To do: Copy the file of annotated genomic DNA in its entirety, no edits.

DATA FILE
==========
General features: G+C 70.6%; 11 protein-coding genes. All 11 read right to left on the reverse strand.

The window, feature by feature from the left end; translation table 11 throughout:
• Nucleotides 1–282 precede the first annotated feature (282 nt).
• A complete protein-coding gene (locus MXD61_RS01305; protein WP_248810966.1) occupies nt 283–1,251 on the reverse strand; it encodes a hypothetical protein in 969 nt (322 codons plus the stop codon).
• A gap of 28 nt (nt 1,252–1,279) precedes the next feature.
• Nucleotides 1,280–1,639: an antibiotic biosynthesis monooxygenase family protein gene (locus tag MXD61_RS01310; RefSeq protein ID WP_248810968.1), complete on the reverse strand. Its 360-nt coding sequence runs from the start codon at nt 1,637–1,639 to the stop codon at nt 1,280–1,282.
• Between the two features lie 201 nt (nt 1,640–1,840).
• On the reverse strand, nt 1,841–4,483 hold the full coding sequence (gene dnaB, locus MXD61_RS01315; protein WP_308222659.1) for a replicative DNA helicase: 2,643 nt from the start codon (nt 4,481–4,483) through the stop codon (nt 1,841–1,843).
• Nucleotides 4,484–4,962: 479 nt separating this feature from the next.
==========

General features: G+C 70.6%; 11 protein-coding genes. All 11 read right to left on the reverse strand.

The window, feature by feature from the left end; translation table 11 throughout:
• Nucleotides 1–282 precede the first annotated feature (282 nt).
• A complete protein-coding gene (locus MXD61_RS01305; protein WP_248810966.1) occupies nt 283–1,251 on the reverse strand; it encodes a hypothetical protein in 969 nt (322 codons plus the stop codon).
• A gap of 28 nt (nt 1,252–1,279) precedes the next feature.
• Nucleotides 1,280–1,639: an antibiotic biosynthesis monooxygenase family protein gene (locus tag MXD61_RS01310; RefSeq protein ID WP_248810968.1), complete on the reverse strand. Its 360-nt coding sequence runs from the start codon at nt 1,637–1,639 to the stop codon at nt 1,280–1,282.
• Between the two features lie 201 nt (nt 1,640–1,840).
• On the reverse strand, nt 1,841–4,483 hold the full coding sequence (gene dnaB, locus MXD61_RS01315; protein WP_308222659.1) for a replicative DNA helicase: 2,643 nt from the start codon (nt 4,481–4,483) through the stop codon (nt 1,841–1,843).
• Nucleotides 4,484–4,962: 479 nt separating this feature from the next.